How can you say that the policy is mostly good but yet "incoherent, inconsistent and dangerously disengaged"???

To me those are two completely different sentiments and therefore a flip-flop. I just don't see what you interpreted in your paraphrase as what he was saying.
posted by evening at 6:57 AM on November 6, 2003

evening: It sounds like Dean was saying that he supported the idea of multilateral talks, which, at the time, Bush said he was in support of and then pretty much killed. He didn't say he liked all of Bush's NK policies all the time.

I think you need to read people's remarks in context rather than just picking and choosing specific words and phrases and making up your own connotations.
posted by bshort at 8:01 AM on November 6, 2003

bshort, I realize that this thread is over 24-hours old, and I don't mean to belabor this point, but I wanted to elaborate on this just once more. You've suggested that I've engaged in some selective quotations in order to "make up [my] own connotations." I honestly don't think that's the case here.

You mentioned the importance of "read[ing] people's remarks in context." I couldn't agree more.

When commenting on Bush's North Korea policy, Dean said in January that he largely agreed with the president's position. In fact, Dean contrasted his general support for the N.K. policy with his opposition to Bush's Iraq policy.

The complete context of the remarks shows that Dean believed Bush should engage in bilateral discussions with North Korea directly, but Dean nevertheless said he "concur[s] with most of the president's policy on North Korea," and believed Bush's policy in this area would "bear fruition."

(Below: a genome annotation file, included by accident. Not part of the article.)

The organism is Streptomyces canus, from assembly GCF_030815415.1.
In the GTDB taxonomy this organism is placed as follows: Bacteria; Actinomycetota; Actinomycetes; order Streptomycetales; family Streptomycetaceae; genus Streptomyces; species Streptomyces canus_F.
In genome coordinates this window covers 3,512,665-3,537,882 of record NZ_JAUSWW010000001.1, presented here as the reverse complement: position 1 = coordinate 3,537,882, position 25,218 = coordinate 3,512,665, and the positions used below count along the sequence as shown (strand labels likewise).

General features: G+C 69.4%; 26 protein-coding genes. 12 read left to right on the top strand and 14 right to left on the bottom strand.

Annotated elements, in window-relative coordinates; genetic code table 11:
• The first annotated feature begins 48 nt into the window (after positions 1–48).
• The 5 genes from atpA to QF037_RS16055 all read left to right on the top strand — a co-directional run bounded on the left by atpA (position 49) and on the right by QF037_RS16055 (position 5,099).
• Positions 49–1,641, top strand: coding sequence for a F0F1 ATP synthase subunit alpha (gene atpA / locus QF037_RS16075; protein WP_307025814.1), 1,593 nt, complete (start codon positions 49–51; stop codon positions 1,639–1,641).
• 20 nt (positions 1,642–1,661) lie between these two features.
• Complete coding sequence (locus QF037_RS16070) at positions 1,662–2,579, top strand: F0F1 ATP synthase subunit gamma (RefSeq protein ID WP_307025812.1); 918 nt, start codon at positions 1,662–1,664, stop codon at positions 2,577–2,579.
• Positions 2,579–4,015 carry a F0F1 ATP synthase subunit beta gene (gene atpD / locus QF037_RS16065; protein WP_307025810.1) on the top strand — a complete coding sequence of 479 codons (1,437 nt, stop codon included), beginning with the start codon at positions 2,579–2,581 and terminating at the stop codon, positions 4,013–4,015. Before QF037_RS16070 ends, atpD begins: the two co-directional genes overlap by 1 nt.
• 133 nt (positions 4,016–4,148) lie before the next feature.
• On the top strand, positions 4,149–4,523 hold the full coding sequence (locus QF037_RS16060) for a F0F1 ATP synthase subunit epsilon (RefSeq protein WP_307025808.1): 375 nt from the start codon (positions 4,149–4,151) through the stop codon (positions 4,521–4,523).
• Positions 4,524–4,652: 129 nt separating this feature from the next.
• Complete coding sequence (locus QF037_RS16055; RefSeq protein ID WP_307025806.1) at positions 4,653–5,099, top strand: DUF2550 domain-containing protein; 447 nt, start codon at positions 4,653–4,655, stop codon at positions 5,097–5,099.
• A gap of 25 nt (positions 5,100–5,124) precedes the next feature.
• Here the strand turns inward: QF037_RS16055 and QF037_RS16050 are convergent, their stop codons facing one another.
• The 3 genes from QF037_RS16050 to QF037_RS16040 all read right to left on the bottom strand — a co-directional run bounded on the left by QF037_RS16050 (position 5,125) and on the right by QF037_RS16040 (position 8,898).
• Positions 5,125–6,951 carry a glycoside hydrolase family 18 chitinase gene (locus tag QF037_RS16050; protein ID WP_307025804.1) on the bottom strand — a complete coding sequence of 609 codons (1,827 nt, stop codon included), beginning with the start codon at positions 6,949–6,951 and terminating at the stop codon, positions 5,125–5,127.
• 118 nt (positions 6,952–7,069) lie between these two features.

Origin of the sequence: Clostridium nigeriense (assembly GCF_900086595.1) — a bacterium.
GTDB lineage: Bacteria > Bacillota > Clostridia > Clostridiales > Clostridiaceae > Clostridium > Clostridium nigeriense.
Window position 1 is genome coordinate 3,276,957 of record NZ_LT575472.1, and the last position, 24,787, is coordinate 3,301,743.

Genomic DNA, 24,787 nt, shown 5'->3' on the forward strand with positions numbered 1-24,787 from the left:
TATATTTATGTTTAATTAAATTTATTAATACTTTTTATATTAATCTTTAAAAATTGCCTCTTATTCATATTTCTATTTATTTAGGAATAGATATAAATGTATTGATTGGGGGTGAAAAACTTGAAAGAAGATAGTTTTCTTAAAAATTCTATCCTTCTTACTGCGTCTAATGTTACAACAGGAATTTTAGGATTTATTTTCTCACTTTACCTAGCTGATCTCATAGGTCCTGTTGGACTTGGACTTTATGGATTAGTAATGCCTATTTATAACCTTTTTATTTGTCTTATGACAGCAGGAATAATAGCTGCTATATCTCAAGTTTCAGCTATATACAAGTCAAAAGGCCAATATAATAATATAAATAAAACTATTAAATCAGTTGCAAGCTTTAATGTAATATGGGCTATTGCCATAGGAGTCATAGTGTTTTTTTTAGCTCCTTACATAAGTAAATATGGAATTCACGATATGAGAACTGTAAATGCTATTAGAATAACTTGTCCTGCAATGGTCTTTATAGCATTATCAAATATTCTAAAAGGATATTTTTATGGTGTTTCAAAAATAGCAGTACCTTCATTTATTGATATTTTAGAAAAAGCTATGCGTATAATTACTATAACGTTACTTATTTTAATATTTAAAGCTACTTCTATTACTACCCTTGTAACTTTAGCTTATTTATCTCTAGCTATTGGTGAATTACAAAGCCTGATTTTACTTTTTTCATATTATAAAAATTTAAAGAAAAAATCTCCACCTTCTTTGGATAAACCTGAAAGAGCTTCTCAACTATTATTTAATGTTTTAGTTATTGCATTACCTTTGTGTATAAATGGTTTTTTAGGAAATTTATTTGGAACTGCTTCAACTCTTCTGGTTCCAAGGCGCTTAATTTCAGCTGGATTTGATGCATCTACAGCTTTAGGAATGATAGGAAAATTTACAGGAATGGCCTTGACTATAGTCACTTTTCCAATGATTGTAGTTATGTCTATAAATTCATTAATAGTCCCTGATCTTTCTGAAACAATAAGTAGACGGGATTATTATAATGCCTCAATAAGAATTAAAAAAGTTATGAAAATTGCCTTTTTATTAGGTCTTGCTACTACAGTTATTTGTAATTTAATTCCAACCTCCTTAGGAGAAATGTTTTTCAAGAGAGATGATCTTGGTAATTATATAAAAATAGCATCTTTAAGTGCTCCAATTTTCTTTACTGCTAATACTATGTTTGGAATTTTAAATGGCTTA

You're right, Dean never said he agreed with "all" of Bush's N.K. policy, but no has made that claim. A fair and honest reading of the transcript shows, however, that Dean's remarks were a largely positive critique of the administration's approach.

That said, just four weeks later, Dean went from "concur[ing] with most of the president's policy on North Korea," to saying that the policy is "incoherent, inconsistent and dangerously disengaged."

Whether one loves Dean or hates him, these are two very different positions on the same issue in just one month's time.

Just as an aside, this is but one of many Dean flip-flops on a variety of domestic and foreign policies. Even if one disagrees on the shifting nature of Dean's North Korea policy, are Dean's supporters willing to concede that he has flip-flopped on a host of other issues? Including breaking his pledge to stay within the campaign-finance system -- the point that got this thread started in the first place?
posted by evening at 8:38 AM on November 6, 2003